From a young age, kids across the country start playing tee ball. Tee ball becomes Little League, Little League leads them to school teams in junior high and high school. With enough hard work and dedication, a number of athletes go on to play for a University – maybe a parent’s alma mater, or a school they admired and followed while growing up and perfecting their sport.
Gymnastics is one of the the most popular sports for both girls and boys alike, especially at a young age. Multiple gyms and clubs groom young gymnasts to become elite athletes. Gymnasts, just as baseball players, soccer players, football players – you name it – spend years devoted to a sport that they love. However, only a handful of universities offer gymnastics programs. The only two universities in the state of Texas with a gymnastics program are Baylor and Texas Woman’s University. While Baylor is a Division I school, their program has no tryouts and no coach. Haley Poinsette has successfully brought gymnastics to the University of Houston as Founder & President of Coog Club Gymnastics.
Poinsette has been a gymnast for the majority of her life, until an injury during her junior year of high school brought her practice to a halt. With scholarship opportunities taken away from her, she decided to attend Arizona State University, where she would train for 8 months in an attempt to walk on to the ASU gymnastics team. Due to unforeseen obstacles, Poinsette moved back home to Houston.
“I was forced to move back home, from there I kept training hoping to get a scholarship as a transfer student,” Poinsette said.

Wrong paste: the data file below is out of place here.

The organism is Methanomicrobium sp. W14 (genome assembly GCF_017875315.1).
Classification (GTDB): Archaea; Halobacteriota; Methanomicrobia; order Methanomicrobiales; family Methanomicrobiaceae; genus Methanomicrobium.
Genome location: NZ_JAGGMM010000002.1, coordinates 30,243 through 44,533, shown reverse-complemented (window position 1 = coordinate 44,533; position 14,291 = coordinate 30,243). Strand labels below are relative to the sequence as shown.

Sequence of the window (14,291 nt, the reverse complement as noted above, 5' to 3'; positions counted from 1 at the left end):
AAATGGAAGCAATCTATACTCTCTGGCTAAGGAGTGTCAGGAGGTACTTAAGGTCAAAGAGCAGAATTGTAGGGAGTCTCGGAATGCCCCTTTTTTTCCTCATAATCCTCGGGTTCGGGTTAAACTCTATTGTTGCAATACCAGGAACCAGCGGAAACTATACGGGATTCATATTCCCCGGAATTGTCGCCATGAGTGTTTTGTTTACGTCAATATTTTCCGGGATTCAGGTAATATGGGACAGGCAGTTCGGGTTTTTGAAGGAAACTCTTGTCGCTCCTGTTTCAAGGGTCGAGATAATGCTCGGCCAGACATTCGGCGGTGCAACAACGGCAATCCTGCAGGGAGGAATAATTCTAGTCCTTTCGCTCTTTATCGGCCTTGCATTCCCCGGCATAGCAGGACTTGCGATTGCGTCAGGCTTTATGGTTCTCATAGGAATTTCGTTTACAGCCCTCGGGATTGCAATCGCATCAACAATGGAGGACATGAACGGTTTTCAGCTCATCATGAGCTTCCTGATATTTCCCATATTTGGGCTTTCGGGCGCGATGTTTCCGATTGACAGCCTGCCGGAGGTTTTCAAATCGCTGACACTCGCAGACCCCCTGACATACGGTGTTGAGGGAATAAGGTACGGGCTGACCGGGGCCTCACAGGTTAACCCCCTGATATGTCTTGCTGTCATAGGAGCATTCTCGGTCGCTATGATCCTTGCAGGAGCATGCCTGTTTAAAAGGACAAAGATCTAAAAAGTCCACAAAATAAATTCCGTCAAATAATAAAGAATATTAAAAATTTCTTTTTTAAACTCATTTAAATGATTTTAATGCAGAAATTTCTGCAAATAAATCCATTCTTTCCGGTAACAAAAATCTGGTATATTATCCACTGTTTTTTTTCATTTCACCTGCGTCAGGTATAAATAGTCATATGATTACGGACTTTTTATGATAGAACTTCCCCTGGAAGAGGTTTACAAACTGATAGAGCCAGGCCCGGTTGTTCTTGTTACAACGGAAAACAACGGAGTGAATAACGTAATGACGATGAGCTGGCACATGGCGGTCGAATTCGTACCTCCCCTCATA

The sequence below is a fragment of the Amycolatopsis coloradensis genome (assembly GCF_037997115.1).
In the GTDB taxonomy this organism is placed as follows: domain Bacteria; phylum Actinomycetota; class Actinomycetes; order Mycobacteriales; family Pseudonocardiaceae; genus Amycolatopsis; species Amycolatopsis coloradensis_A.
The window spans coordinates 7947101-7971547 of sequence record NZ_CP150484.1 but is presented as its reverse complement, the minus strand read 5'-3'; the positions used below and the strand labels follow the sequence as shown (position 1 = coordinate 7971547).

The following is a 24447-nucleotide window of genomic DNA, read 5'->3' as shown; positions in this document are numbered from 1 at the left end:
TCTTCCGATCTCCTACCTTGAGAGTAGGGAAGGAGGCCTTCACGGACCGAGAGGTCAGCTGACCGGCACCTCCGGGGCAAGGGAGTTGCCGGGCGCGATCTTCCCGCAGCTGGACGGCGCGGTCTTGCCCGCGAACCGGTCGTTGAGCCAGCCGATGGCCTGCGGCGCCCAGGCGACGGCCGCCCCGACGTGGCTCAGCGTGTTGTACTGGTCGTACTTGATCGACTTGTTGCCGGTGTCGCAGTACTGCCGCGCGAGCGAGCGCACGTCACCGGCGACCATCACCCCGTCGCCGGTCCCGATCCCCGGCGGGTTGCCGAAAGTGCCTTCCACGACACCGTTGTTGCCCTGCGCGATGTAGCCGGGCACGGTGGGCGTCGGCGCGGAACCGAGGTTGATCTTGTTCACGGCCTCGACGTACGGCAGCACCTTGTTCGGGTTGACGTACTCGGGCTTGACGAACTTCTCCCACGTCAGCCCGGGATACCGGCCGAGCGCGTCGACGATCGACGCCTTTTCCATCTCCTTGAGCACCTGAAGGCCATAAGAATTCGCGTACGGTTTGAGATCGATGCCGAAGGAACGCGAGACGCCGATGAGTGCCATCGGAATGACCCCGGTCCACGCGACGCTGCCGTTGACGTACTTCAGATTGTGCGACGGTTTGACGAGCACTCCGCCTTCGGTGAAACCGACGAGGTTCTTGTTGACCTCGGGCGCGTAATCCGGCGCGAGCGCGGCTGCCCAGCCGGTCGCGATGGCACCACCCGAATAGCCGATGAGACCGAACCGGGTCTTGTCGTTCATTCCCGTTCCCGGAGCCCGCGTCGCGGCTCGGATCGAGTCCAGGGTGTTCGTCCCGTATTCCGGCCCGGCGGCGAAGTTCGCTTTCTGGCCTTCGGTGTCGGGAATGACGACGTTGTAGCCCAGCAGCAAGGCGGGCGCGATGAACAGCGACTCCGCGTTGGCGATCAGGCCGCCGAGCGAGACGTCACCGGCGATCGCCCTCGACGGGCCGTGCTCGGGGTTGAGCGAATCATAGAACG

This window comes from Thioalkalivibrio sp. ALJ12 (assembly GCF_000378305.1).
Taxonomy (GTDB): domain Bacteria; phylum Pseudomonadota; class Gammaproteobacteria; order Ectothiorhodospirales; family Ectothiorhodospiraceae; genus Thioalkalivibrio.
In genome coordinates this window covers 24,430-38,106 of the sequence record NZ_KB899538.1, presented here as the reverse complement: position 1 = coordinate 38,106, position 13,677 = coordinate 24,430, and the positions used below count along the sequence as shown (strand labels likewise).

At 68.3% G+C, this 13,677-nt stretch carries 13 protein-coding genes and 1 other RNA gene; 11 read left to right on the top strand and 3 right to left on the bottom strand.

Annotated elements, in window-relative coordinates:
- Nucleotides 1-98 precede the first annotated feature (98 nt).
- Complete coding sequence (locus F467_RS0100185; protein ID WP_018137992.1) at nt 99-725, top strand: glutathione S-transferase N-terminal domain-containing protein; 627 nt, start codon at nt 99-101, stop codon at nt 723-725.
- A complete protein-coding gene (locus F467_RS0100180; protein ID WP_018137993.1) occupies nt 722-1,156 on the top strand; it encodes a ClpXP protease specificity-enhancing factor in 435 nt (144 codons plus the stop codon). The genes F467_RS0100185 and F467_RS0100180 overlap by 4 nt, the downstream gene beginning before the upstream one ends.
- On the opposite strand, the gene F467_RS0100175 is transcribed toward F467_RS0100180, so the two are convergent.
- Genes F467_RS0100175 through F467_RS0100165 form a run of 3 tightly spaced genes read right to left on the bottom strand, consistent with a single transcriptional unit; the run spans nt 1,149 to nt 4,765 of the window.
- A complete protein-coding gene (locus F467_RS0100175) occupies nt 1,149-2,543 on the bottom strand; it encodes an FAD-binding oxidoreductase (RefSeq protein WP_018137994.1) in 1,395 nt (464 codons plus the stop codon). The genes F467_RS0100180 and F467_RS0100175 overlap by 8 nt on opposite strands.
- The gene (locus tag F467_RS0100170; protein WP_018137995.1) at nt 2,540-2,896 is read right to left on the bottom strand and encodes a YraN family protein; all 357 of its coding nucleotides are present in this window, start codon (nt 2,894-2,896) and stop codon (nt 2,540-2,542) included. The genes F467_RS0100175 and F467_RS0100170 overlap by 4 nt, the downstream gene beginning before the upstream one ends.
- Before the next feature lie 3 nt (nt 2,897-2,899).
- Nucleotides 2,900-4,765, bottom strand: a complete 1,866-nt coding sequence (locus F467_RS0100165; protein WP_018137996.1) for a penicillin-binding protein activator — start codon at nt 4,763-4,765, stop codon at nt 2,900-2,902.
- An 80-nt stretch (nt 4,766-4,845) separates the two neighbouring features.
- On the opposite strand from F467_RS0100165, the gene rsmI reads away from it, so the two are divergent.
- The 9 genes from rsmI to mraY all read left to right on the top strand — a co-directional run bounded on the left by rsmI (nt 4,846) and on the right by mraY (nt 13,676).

Because very few universities offer gymnastics programs, there weren’t any schools that could offer her any kind of scholarship when she was looking to transfer to a school with a team. Poinsette ultimately chose to attend the University of Houston because of the close proximity to her roots.
“After a few weeks, I decided that if no one wanted to take [me] as their gymnast, then I would just make it happen on my own. From there I heard about NAIGC (National Association of Intercollegiate Gymnastics Clubs) and all of the amazing things they do for people like me who still love the sport of gymnastics.” Poinsette declared.
Since then, she has put tireless effort into her passion of establishing an official program for gymnasts just like her who want the opportunity to compete and represent the University of Houston proudly.
“I had just spent almost a year getting back into shape and training so there was no way that I was gonna let that all go to waste.”
Her efforts have already begun to pay off. Poinsette has succeeded in getting Coog Club Gymnastics recognized as an official student organization. She began as the sole member of the club, where she represented U of H at Nationals and won multiple medals. In the fall of 2015, three additional members joined the club, followed by an additional 13 students in the spring of 2016. 10 members of Coog Club Gymnastics now compete and represent U of H in gymnastics.
Although Coog Club Gymnastics started off as more of a personal goal for Poinsette, it has blossomed into something much bigger. Her goal now is to make gymnastics an officially recognized NCAA sport at U of H.
“I am currently in the process of taking this AS FAR as U of H and the community will let me.”
There is currently a petition to President Khator and the University of Houston in an effort to bring a gymnastics facility to campus. You can view and sign the petition on Change.org here.